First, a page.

Once the utility package is installed, a hot backup can simply be executed as:

sudo db4.7_hotbackup -c -h /var/lib/ldap/ -b <backupDir>/db

Also backup the /etc/ldap/slapd.d/ directory, which contains the server configuration, including the LDAP schema and configuration of the backend database: (On my systems, I already backup all of /etc/.)

sudo cp -R /etc/ldap/slapd.d <backupDir>/slapd.d

Schedule this to happen regularly and automatically through cron or another job scheduler, and ensure a copy is written to tape or another equivalent media and kept off-site, following typical best practices.

To be continued...

I'll be following up with a number of posts. To be included:


raerek said...

First I would like to thank you for this post. I am looking forward to your planned posts on this topic as well - can you tell me when are they supposed to arrive?

And I would like to ask you - or anyone able to help - another question. I plan to set up things like this:
-Group A: members can change the password of anyone, except the password of other Group A members.
-Group B: members can change their own passwords, and the passwords of Group C mebmers.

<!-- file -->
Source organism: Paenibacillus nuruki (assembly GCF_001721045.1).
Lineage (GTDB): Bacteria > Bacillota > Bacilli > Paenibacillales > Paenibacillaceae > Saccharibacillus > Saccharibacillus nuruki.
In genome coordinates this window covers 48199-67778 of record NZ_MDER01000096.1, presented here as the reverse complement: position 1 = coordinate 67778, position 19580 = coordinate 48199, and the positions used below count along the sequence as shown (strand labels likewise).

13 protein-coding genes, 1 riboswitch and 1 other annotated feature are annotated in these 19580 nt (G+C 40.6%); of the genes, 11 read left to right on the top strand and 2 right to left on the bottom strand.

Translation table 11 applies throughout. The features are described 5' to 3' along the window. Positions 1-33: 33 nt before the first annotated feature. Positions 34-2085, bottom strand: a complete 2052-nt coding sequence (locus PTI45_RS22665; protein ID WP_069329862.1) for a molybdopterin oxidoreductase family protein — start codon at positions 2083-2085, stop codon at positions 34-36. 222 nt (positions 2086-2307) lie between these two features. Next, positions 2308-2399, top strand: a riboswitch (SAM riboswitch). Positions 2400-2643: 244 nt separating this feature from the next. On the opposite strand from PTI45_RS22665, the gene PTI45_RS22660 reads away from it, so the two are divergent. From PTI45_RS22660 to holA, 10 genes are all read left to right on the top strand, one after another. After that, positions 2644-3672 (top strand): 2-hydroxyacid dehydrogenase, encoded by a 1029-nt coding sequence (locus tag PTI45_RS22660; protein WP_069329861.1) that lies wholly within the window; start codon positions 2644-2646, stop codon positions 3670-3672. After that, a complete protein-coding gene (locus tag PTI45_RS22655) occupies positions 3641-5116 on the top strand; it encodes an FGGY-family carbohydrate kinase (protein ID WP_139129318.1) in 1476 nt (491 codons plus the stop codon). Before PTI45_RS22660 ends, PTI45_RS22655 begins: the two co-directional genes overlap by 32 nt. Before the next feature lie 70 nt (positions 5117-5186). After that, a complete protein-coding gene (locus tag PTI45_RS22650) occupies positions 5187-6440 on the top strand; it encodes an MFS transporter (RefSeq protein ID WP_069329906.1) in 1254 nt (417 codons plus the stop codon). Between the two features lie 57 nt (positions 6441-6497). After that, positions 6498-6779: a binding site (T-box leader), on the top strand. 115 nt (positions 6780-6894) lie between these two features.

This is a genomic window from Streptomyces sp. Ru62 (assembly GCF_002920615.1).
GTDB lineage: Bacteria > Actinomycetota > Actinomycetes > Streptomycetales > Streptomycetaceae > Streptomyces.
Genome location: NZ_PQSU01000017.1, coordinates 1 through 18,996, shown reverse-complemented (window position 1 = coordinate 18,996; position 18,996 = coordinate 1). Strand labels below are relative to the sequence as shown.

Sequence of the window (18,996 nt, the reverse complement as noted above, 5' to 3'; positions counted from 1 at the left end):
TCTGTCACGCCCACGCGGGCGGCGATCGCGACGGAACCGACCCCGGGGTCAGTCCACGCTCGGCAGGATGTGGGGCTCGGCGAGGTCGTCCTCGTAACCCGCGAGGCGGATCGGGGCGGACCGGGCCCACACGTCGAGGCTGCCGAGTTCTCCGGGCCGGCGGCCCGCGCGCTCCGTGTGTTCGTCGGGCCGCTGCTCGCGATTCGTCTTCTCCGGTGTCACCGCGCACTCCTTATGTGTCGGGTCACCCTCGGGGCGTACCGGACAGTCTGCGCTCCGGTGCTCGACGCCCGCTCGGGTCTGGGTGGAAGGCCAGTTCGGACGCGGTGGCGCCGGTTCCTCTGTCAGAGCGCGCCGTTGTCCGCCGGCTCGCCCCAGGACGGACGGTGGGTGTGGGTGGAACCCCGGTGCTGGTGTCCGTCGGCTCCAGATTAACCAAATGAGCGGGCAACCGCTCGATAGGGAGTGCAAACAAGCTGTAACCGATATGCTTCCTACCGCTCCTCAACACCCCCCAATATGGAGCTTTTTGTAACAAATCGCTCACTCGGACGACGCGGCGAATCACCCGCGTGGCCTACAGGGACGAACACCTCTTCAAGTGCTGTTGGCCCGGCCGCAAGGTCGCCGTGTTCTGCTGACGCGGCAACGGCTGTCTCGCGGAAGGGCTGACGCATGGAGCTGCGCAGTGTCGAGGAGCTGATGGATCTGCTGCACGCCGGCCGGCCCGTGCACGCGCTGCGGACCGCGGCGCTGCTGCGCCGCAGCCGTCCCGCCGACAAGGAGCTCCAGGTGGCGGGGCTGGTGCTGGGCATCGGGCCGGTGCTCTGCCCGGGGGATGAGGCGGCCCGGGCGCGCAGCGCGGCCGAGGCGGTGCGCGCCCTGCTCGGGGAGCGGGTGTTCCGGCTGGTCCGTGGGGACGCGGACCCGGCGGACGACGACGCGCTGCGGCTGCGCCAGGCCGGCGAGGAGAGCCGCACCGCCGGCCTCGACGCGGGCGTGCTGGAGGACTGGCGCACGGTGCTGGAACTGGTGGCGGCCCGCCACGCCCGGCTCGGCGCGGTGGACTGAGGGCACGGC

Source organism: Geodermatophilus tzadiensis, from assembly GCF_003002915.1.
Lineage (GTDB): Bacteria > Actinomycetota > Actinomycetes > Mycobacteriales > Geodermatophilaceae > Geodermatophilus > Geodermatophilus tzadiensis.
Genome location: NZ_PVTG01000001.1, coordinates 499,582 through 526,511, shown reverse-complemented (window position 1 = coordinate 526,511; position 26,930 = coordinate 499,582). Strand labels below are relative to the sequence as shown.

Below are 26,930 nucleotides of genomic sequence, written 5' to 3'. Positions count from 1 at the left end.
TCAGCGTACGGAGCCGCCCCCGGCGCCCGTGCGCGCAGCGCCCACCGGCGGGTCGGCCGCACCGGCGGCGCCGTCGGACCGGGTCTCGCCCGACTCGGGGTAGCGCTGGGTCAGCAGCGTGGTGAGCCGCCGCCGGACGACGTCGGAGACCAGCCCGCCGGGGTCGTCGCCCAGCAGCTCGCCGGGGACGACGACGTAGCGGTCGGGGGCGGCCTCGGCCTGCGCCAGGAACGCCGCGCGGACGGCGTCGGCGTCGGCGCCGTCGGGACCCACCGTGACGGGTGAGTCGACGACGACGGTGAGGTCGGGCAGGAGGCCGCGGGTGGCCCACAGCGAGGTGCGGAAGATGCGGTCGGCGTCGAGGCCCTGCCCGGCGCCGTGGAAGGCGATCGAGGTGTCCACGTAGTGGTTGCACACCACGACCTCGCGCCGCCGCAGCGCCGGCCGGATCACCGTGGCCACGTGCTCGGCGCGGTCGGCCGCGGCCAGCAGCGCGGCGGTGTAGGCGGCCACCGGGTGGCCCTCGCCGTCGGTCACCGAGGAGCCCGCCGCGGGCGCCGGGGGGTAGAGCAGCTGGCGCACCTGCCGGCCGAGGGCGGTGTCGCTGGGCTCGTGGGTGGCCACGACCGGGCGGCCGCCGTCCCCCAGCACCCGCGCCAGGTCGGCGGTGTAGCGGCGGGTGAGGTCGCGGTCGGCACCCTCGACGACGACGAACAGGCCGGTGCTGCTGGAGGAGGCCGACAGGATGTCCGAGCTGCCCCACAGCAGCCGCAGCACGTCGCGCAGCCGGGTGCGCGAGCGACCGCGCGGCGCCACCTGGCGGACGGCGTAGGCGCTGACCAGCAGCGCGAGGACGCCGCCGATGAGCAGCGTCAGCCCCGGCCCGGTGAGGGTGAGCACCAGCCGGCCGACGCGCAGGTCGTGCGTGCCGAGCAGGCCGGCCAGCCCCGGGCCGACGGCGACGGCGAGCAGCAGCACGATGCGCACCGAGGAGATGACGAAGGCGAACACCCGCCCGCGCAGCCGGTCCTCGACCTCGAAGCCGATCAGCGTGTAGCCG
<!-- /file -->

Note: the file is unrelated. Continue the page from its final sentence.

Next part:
-Group C: members can only change their ownn password.

Can you outline how to write the "olcAccess: to" lines - If I do not have to, I would not like to set up three OU-s - I'd rather have everyone in the ou=people.

Thank you:

Mark A. Ziesemer said...

raerek - I've dedicated a new post as a response to your question: OpenLDAP Password Permissions Configuration Example.

tekknokrat said...


thanks for this comprehensive tutorial.
Regarding the UbuntuWiki, why not change the article itself if there's so much new or broken?
Just suggesting...

Thanks again,

Rob Castellow said...

This is good information and many great links. Thanks for the the post!

Zeno said...

Forgive me for being ignorant, but is there anything undesirable with using rsync as the backup mechanism ?